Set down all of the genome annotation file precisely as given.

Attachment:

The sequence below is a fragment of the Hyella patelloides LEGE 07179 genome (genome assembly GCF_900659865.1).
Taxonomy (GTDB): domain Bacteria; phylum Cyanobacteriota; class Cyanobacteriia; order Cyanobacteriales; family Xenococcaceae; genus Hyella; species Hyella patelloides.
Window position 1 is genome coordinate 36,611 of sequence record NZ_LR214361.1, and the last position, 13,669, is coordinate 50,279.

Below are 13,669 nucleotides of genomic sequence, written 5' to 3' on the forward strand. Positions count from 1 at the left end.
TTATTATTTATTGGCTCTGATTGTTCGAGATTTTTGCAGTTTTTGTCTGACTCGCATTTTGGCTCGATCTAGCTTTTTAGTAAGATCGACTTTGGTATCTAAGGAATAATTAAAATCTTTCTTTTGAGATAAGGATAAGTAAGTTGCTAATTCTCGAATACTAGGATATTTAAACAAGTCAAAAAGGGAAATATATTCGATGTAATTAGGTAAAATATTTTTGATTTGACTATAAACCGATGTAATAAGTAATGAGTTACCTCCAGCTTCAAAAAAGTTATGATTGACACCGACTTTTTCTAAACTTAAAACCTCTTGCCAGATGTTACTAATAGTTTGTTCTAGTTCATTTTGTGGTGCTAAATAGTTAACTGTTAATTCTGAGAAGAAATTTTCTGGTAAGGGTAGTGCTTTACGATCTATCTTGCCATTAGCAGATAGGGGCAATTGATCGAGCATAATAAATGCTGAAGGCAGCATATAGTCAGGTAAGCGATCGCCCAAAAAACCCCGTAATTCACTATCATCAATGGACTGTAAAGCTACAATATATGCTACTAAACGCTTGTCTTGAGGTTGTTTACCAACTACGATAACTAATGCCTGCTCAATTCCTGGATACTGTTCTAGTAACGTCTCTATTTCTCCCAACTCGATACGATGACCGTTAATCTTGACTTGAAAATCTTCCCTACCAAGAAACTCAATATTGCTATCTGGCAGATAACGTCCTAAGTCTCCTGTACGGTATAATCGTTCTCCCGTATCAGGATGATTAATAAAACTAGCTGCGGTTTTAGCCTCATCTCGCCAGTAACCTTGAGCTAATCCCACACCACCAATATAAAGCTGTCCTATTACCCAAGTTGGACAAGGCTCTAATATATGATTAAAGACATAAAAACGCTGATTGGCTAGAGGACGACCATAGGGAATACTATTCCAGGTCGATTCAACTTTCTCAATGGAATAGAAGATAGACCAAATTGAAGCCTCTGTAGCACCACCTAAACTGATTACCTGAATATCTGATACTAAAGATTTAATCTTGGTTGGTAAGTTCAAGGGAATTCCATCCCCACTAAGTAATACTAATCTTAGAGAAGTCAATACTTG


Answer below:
The sequence below is a fragment of the Hyella patelloides LEGE 07179 genome (genome assembly GCF_900659865.1).
Taxonomy (GTDB): domain Bacteria; phylum Cyanobacteriota; class Cyanobacteriia; order Cyanobacteriales; family Xenococcaceae; genus Hyella; species Hyella patelloides.
Window position 1 is genome coordinate 36,611 of sequence record NZ_LR214361.1, and the last position, 13,669, is coordinate 50,279.

Below are 13,669 nucleotides of genomic sequence, written 5' to 3' on the forward strand. Positions count from 1 at the left end.
TTATTATTTATTGGCTCTGATTGTTCGAGATTTTTGCAGTTTTTGTCTGACTCGCATTTTGGCTCGATCTAGCTTTTTAGTAAGATCGACTTTGGTATCTAAGGAATAATTAAAATCTTTCTTTTGAGATAAGGATAAGTAAGTTGCTAATTCTCGAATACTAGGATATTTAAACAAGTCAAAAAGGGAAATATATTCGATGTAATTAGGTAAAATATTTTTGATTTGACTATAAACCGATGTAATAAGTAATGAGTTACCTCCAGCTTCAAAAAAGTTATGATTGACACCGACTTTTTCTAAACTTAAAACCTCTTGCCAGATGTTACTAATAGTTTGTTCTAGTTCATTTTGTGGTGCTAAATAGTTAACTGTTAATTCTGAGAAGAAATTTTCTGGTAAGGGTAGTGCTTTACGATCTATCTTGCCATTAGCAGATAGGGGCAATTGATCGAGCATAATAAATGCTGAAGGCAGCATATAGTCAGGTAAGCGATCGCCCAAAAAACCCCGTAATTCACTATCATCAATGGACTGTAAAGCTACAATATATGCTACTAAACGCTTGTCTTGAGGTTGTTTACCAACTACGATAACTAATGCCTGCTCAATTCCTGGATACTGTTCTAGTAACGTCTCTATTTCTCCCAACTCGATACGATGACCGTTAATCTTGACTTGAAAATCTTCCCTACCAAGAAACTCAATATTGCTATCTGGCAGATAACGTCCTAAGTCTCCTGTACGGTATAATCGTTCTCCCGTATCAGGATGATTAATAAAACTAGCTGCGGTTTTAGCCTCATCTCGCCAGTAACCTTGAGCTAATCCCACACCACCAATATAAAGCTGTCCTATTACCCAAGTTGGACAAGGCTCTAATATATGATTAAAGACATAAAAACGCTGATTGGCTAGAGGACGACCATAGGGAATACTATTCCAGGTCGATTCAACTTTCTCAATGGAATAGAAGATAGACCAAATTGAAGCCTCTGTAGCACCACCTAAACTGATTACCTGAATATCTGATACTAAAGATTTAATCTTGGTTGGTAAGTTCAAGGGAATTCCATCCCCACTAAGTAATACTAATCTTAGAGAAGTCAATACTTG